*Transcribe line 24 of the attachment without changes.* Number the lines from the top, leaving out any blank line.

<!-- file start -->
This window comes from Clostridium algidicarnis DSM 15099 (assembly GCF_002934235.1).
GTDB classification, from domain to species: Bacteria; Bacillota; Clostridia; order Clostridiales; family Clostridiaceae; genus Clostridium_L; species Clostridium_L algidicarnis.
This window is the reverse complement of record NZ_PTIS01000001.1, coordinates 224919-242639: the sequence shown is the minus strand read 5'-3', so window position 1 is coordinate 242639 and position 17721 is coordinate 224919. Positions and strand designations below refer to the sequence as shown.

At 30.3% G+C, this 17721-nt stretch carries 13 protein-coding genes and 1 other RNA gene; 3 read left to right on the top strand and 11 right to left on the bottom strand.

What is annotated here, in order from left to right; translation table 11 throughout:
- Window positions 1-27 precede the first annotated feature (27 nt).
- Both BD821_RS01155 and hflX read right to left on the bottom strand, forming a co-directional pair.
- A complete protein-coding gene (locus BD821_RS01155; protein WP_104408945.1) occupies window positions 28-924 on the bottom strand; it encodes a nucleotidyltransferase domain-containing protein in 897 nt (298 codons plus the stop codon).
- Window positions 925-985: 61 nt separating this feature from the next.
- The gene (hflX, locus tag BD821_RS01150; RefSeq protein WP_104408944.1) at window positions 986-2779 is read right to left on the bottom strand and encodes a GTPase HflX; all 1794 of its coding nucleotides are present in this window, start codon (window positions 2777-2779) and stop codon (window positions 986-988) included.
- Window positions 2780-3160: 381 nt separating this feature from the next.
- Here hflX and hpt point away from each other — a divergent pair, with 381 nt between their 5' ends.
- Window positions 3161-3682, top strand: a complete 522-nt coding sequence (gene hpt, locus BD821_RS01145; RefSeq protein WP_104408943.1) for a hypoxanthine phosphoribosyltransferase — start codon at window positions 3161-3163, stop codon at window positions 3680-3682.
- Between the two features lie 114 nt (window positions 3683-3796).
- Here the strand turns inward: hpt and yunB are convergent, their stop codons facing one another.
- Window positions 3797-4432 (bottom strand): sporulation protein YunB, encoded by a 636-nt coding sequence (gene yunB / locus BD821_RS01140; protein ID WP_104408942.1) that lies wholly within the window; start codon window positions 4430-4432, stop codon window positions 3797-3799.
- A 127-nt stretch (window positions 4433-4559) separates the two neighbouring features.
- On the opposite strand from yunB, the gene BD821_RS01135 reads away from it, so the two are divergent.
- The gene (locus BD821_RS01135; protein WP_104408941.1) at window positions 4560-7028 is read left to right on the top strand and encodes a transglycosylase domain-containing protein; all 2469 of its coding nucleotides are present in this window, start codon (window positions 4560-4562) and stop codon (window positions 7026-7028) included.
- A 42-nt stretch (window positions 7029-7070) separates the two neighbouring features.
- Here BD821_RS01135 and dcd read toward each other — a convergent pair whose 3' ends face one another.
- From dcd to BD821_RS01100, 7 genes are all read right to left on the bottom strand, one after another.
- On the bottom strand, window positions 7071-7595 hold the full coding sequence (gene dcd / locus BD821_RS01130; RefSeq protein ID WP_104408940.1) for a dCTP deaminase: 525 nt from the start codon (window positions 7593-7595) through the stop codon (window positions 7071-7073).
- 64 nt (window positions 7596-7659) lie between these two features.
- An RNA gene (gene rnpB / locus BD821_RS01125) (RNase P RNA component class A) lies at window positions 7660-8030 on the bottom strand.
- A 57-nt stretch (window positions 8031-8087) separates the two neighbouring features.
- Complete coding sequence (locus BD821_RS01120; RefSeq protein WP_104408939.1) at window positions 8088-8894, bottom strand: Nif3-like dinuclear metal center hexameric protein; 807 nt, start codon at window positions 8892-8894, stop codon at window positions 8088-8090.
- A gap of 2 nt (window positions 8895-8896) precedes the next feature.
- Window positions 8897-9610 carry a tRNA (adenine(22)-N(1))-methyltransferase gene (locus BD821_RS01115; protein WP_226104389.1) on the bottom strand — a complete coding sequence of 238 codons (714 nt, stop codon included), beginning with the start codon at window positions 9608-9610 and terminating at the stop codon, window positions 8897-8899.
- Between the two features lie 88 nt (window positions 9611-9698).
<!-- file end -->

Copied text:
- 64 nt (window positions 7596-7659) lie between these two features.